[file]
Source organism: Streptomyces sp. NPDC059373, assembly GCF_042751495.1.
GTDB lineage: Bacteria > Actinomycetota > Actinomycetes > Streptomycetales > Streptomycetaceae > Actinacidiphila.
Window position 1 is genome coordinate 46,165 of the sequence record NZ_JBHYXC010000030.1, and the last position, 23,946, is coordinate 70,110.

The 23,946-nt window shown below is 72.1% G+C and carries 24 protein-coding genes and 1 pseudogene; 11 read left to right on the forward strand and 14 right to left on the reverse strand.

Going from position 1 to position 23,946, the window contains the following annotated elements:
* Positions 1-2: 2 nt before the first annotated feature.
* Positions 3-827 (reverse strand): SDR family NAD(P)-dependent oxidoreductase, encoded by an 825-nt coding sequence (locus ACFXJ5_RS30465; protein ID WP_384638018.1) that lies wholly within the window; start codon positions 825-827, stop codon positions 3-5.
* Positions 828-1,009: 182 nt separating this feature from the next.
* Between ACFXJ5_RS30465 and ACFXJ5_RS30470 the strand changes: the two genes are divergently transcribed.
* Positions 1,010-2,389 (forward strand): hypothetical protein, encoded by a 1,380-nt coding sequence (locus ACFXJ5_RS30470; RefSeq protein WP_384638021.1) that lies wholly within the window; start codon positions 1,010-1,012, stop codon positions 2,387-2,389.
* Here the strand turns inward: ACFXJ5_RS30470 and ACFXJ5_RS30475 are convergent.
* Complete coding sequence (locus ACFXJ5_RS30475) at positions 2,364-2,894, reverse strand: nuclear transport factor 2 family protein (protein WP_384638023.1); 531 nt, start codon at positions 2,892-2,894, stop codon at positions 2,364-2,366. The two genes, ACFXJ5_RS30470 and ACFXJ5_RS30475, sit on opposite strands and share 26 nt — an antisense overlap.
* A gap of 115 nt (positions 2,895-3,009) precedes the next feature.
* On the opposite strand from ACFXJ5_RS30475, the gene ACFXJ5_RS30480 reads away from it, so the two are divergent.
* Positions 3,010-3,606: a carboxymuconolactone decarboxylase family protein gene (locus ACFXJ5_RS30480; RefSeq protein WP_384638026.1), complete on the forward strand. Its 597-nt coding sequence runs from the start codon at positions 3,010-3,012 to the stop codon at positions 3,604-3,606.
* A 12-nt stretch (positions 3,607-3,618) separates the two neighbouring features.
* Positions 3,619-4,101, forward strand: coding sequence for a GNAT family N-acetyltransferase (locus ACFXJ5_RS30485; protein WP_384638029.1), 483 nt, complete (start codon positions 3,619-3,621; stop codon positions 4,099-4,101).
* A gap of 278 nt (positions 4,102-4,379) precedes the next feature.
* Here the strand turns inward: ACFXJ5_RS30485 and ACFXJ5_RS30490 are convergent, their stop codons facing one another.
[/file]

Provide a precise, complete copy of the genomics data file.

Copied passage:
Source organism: Streptomyces sp. NPDC059373, assembly GCF_042751495.1.
GTDB lineage: Bacteria > Actinomycetota > Actinomycetes > Streptomycetales > Streptomycetaceae > Actinacidiphila.
Window position 1 is genome coordinate 46,165 of the sequence record NZ_JBHYXC010000030.1, and the last position, 23,946, is coordinate 70,110.

The 23,946-nt window shown below is 72.1% G+C and carries 24 protein-coding genes and 1 pseudogene; 11 read left to right on the forward strand and 14 right to left on the reverse strand.

Going from position 1 to position 23,946, the window contains the following annotated elements:
* Positions 1-2: 2 nt before the first annotated feature.
* Positions 3-827 (reverse strand): SDR family NAD(P)-dependent oxidoreductase, encoded by an 825-nt coding sequence (locus ACFXJ5_RS30465; protein ID WP_384638018.1) that lies wholly within the window; start codon positions 825-827, stop codon positions 3-5.
* Positions 828-1,009: 182 nt separating this feature from the next.
* Between ACFXJ5_RS30465 and ACFXJ5_RS30470 the strand changes: the two genes are divergently transcribed.
* Positions 1,010-2,389 (forward strand): hypothetical protein, encoded by a 1,380-nt coding sequence (locus ACFXJ5_RS30470; RefSeq protein WP_384638021.1) that lies wholly within the window; start codon positions 1,010-1,012, stop codon positions 2,387-2,389.
* Here the strand turns inward: ACFXJ5_RS30470 and ACFXJ5_RS30475 are convergent.
* Complete coding sequence (locus ACFXJ5_RS30475) at positions 2,364-2,894, reverse strand: nuclear transport factor 2 family protein (protein WP_384638023.1); 531 nt, start codon at positions 2,892-2,894, stop codon at positions 2,364-2,366. The two genes, ACFXJ5_RS30470 and ACFXJ5_RS30475, sit on opposite strands and share 26 nt — an antisense overlap.
* A gap of 115 nt (positions 2,895-3,009) precedes the next feature.
* On the opposite strand from ACFXJ5_RS30475, the gene ACFXJ5_RS30480 reads away from it, so the two are divergent.
* Positions 3,010-3,606: a carboxymuconolactone decarboxylase family protein gene (locus ACFXJ5_RS30480; RefSeq protein WP_384638026.1), complete on the forward strand. Its 597-nt coding sequence runs from the start codon at positions 3,010-3,012 to the stop codon at positions 3,604-3,606.
* A 12-nt stretch (positions 3,607-3,618) separates the two neighbouring features.
* Positions 3,619-4,101, forward strand: coding sequence for a GNAT family N-acetyltransferase (locus ACFXJ5_RS30485; protein WP_384638029.1), 483 nt, complete (start codon positions 3,619-3,621; stop codon positions 4,099-4,101).
* A gap of 278 nt (positions 4,102-4,379) precedes the next feature.
* Here the strand turns inward: ACFXJ5_RS30485 and ACFXJ5_RS30490 are convergent, their stop codons facing one another.